Your mother will already have told you that she and I have decided to live apart. We feel wretched about it, but it is one of the hazards of modern marriage and no one, not even two people who love you as much as we do, is immune. Separately, we will be happier people and, we hope, better parents. These are our present worries, but, as the years go by, other questions will trouble you. Young as you are, I must do my best to explain them now.
I should come straight to the point: the future of the British monarchy depends on you. No doubt the constitutional experts are technically right in assuring us that nothing has really changed. But experts are almost invariably wrong in practice. The likelihood is that I am never going to be King. Ignore the precedents of divorced or separated people ascending the throne in the 18th and early 19th centuries. Then the monarchy survived periods of great unpopularity. But our ancestors played a more political role; the mob could be dispersed at bayonet-point; our subjects had yet to feel the full power of egalitarianism as an ideal; the rotary printing press had not been invented. Today we have been stripped of much of our power and authority. The result is that, if the next monarch is to be more than a hand-shaking machine, he (or she) must evoke something like admiration or respect or affection or excitement. The brute equation for the likes of us is this: popularity equals survival. And so a monarch must stand for something other than the ability to read speeches or to dress up in preposterous clothes. He must, in some sense, represent popular aspirations; lacking a role, he must justify his existence through character and personality.
As all the world knows - or at least has been led to believe - your mother and I have separated somewhat acrimoniously. I am accused of being uncaring and indifferent and of continuing affairs with other women. One day I may tell you the truth about this. In the meantime I point you towards an old adage which particularly applies to marriage: there are two sides to every story. But, as people used to say, how unlike the home life of our own dear Queen. Your grandmother and her parents made family life central to the monarchy - this was what they were for. Today it may be that our subjects will forgive us our domestic frailties because they resemble their own. The truth is that your mother is more popular than me, I have been accused of treating her badly, and mud sticks. If I had a more common touch, I might, in time, overcome this. But I am, I suppose, a complicated man whose interests and enthusiasms frequently fly above the heads of those who write (and read) about us most.
So, Wills, I probably won't be King. But can you be? All children have to bear the burden of their parents' expectations, but you have to meet the expectations of a nation. The British are in febrile mood. Somehow, our family tribulations have become a symbol of a desperate national uncertainty. When I married your mother in 1981, the country was torn by inner-city riots, unemployment was soaring to a post- war high, manufacturing industry was collapsing. Our wedding served as a national therapy. At least, the royals did not let anybody down; this was one thing the British still did well. In that sense, our wedding (as even the Archbishop of Canterbury was moved to suggest) was a fairy-tale.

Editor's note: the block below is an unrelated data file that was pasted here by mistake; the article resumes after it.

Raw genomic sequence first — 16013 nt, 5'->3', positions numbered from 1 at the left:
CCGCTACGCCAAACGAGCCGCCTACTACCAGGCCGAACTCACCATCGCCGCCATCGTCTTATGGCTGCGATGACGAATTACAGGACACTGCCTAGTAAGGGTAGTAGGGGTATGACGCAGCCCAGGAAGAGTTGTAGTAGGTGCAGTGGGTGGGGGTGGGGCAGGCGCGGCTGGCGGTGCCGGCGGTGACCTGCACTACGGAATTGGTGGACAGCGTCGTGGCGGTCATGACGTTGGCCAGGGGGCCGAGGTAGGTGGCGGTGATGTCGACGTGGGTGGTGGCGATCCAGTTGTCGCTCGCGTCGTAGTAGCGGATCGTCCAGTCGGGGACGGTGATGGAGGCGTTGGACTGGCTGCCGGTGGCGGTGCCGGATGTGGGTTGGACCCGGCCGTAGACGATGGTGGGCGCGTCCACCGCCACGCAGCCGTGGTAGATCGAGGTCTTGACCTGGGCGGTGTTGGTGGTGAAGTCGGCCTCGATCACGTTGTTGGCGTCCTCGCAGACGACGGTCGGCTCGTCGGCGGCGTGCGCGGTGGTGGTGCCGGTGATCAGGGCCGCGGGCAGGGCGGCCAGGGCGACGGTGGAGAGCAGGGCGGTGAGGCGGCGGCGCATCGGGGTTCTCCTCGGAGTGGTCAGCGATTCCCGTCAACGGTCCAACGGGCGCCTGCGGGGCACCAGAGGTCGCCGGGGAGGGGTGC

Now that you are out of kindergarten, Wills, you will know that fairy-tales aren't true. The fairy-tale of our marriage wasn't true, the fairy-tale of the British economic miracle wasn't true, either. But the British never tire of fairy-tales and they want a new one. They have already cast you in the central role. The Crown can skip me, they confidently assert, and then they can have a King William V, an upright, handsome young man for the 21st century, bringing a new era of peace and prosperity. The Daily Mail - a sure guide to the mood of middle England - published a futuristic story on Friday, set in 2018. It had your grandmother, still on the throne at 92, looking on you with pride as her successor: you were 'happy and well-balanced', you had graduated with honours from Oxford, you had 'completed a stint in all three services', you had married successfully and sired three beautiful children, and, because of your expertise on 'green' issues, you had become a 'heavyweight figure on the world stage'. I know the writer - Anthony Holden, a one-time biographer of mine - too well to believe he was serious. But that's what they expect of you, Wills.
It is an awesome responsibility. But let there be no doubt: if you renounce the throne or prove yourself unfit for it, you will be the third male in four generations to fail the exacting standards set for a monarch. The House of Windsor cannot survive that. You have a few years yet to make up your mind, and so does the nation. Your grandmother will never vacate the throne and nobody will force her to do so. In any case, a thousand years of history is not to be thrown away because of a few embarrassing newspaper headlines.
If you do become King, you should certainly insist on a greatly reduced profile: get your head off the stamps, resign (or whatever) as supreme governor of the Church of England, decline to have MPs swearing oaths of allegiance to you, turn over a castle or two to the Department of National Heritage. But you may in the end decide that your people would be better off without you and your heirs, that the British must learn to live without fairy-tales. The burden of their disappointed hopes, their unreal expectations may be far too great for any one head to carry.
Your ever-loving father,
HRH The Prince of Wales.Reuse content